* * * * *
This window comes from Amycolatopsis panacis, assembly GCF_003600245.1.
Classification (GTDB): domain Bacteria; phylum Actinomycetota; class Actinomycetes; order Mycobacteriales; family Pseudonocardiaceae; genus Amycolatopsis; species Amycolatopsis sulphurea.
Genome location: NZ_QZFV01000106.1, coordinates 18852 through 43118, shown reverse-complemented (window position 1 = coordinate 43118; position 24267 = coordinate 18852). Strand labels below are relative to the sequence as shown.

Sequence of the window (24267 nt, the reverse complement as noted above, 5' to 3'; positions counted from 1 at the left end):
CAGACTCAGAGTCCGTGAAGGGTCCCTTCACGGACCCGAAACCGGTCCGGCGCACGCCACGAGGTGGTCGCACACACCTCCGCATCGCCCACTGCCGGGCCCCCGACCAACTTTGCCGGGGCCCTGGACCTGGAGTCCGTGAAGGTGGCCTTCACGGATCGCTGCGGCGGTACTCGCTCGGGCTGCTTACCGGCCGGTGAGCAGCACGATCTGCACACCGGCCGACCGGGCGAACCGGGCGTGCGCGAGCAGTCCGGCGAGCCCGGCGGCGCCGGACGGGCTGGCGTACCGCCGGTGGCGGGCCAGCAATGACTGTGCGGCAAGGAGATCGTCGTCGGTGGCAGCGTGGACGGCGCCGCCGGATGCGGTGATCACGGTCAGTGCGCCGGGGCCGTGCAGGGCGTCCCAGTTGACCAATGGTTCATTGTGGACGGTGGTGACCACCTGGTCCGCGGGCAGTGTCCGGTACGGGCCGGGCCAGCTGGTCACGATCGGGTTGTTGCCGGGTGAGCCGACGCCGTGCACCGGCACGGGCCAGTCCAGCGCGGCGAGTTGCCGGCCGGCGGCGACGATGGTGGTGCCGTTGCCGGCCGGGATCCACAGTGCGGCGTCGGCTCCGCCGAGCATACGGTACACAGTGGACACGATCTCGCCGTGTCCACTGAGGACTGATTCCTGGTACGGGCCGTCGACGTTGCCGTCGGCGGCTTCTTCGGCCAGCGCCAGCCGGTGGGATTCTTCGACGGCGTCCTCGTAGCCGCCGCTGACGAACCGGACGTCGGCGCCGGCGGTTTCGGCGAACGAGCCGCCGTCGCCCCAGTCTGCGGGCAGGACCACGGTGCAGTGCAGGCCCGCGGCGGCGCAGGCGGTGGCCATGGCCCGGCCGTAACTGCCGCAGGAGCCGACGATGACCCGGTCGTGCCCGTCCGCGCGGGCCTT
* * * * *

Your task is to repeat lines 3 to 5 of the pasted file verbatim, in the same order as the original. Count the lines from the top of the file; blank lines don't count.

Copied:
Genome location: NZ_QZFV01000106.1, coordinates 18852 through 43118, shown reverse-complemented (window position 1 = coordinate 43118; position 24267 = coordinate 18852). Strand labels below are relative to the sequence as shown.

Sequence of the window (24267 nt, the reverse complement as noted above, 5' to 3'; positions counted from 1 at the left end):
CAGACTCAGAGTCCGTGAAGGGTCCCTTCACGGACCCGAAACCGGTCCGGCGCACGCCACGAGGTGGTCGCACACACCTCCGCATCGCCCACTGCCGGGCCCCCGACCAACTTTGCCGGGGCCCTGGACCTGGAGTCCGTGAAGGTGGCCTTCACGGATCGCTGCGGCGGTACTCGCTCGGGCTGCTTACCGGCCGGTGAGCAGCACGATCTGCACACCGGCCGACCGGGCGAACCGGGCGTGCGCGAGCAGTCCGGCGAGCCCGGCGGCGCCGGACGGGCTGGCGTACCGCCGGTGGCGGGCCAGCAATGACTGTGCGGCAAGGAGATCGTCGTCGGTGGCAGCGTGGACGGCGCCGCCGGATGCGGTGATCACGGTCAGTGCGCCGGGGCCGTGCAGGGCGTCCCAGTTGACCAATGGTTCATTGTGGACGGTGGTGACCACCTGGTCCGCGGGCAGTGTCCGGTACGGGCCGGGCCAGCTGGTCACGATCGGGTTGTTGCCGGGTGAGCCGACGCCGTGCACCGGCACGGGCCAGTCCAGCGCGGCGAGTTGCCGGCCGGCGGCGACGATGGTGGTGCCGTTGCCGGCCGGGATCCACAGTGCGGCGTCGGCTCCGCCGAGCATACGGTACACAGTGGACACGATCTCGCCGTGTCCACTGAGGACTGATTCCTGGTACGGGCCGTCGACGTTGCCGTCGGCGGCTTCTTCGGCCAGCGCCAGCCGGTGGGATTCTTCGACGGCGTCCTCGTAGCCGCCGCTGACGAACCGGACGTCGGCGCCGGCGGTTTCGGCGAACGAGCCGCCGTCGCCCCAGTCTGCGGGCAGGACCACGGTGCAGTGCAGGCCCGCGGCGGCGCAGGCGGTGGCCATGGCCCGGCCGTAACTGCCGCAGGAGCCGACGATGACCCGGTCGTGCCCGTCCGCGCGGGCCTT